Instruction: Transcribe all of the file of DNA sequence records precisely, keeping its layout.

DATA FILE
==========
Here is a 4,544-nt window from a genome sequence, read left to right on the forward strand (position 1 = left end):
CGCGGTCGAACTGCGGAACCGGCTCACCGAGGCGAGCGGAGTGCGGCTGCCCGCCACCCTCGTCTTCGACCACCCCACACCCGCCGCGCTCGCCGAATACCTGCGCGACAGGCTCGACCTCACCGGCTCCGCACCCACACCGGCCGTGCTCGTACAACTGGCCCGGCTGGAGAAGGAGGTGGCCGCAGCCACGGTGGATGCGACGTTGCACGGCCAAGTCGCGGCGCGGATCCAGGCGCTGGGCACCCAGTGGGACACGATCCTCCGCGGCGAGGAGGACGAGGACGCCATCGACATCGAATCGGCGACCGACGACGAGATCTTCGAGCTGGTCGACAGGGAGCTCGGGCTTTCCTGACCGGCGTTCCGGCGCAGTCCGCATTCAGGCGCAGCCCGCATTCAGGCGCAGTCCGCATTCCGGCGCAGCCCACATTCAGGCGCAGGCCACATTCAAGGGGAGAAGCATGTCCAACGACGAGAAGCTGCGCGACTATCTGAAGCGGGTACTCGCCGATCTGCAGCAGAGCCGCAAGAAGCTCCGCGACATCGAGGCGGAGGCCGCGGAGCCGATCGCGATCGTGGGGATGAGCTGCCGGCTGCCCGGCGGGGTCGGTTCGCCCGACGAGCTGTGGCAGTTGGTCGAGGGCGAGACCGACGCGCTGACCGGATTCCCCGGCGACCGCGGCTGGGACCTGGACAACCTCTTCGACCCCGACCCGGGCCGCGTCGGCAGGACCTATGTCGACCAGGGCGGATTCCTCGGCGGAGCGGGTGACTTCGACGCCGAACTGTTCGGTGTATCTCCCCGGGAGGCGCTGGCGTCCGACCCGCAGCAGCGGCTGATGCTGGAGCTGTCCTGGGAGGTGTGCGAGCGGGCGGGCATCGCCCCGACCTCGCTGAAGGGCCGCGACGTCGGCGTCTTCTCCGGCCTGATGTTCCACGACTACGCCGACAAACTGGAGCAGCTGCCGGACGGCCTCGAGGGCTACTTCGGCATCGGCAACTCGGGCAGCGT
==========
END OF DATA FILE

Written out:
Here is a 4,544-nt window from a genome sequence, read left to right on the forward strand (position 1 = left end):
CGCGGTCGAACTGCGGAACCGGCTCACCGAGGCGAGCGGAGTGCGGCTGCCCGCCACCCTCGTCTTCGACCACCCCACACCCGCCGCGCTCGCCGAATACCTGCGCGACAGGCTCGACCTCACCGGCTCCGCACCCACACCGGCCGTGCTCGTACAACTGGCCCGGCTGGAGAAGGAGGTGGCCGCAGCCACGGTGGATGCGACGTTGCACGGCCAAGTCGCGGCGCGGATCCAGGCGCTGGGCACCCAGTGGGACACGATCCTCCGCGGCGAGGAGGACGAGGACGCCATCGACATCGAATCGGCGACCGACGACGAGATCTTCGAGCTGGTCGACAGGGAGCTCGGGCTTTCCTGACCGGCGTTCCGGCGCAGTCCGCATTCAGGCGCAGCCCGCATTCAGGCGCAGTCCGCATTCCGGCGCAGCCCACATTCAGGCGCAGGCCACATTCAAGGGGAGAAGCATGTCCAACGACGAGAAGCTGCGCGACTATCTGAAGCGGGTACTCGCCGATCTGCAGCAGAGCCGCAAGAAGCTCCGCGACATCGAGGCGGAGGCCGCGGAGCCGATCGCGATCGTGGGGATGAGCTGCCGGCTGCCCGGCGGGGTCGGTTCGCCCGACGAGCTGTGGCAGTTGGTCGAGGGCGAGACCGACGCGCTGACCGGATTCCCCGGCGACCGCGGCTGGGACCTGGACAACCTCTTCGACCCCGACCCGGGCCGCGTCGGCAGGACCTATGTCGACCAGGGCGGATTCCTCGGCGGAGCGGGTGACTTCGACGCCGAACTGTTCGGTGTATCTCCCCGGGAGGCGCTGGCGTCCGACCCGCAGCAGCGGCTGATGCTGGAGCTGTCCTGGGAGGTGTGCGAGCGGGCGGGCATCGCCCCGACCTCGCTGAAGGGCCGCGACGTCGGCGTCTTCTCCGGCCTGATGTTCCACGACTACGCCGACAAACTGGAGCAGCTGCCGGACGGCCTCGAGGGCTACTTCGGCATCGGCAACTCGGGCAGCGT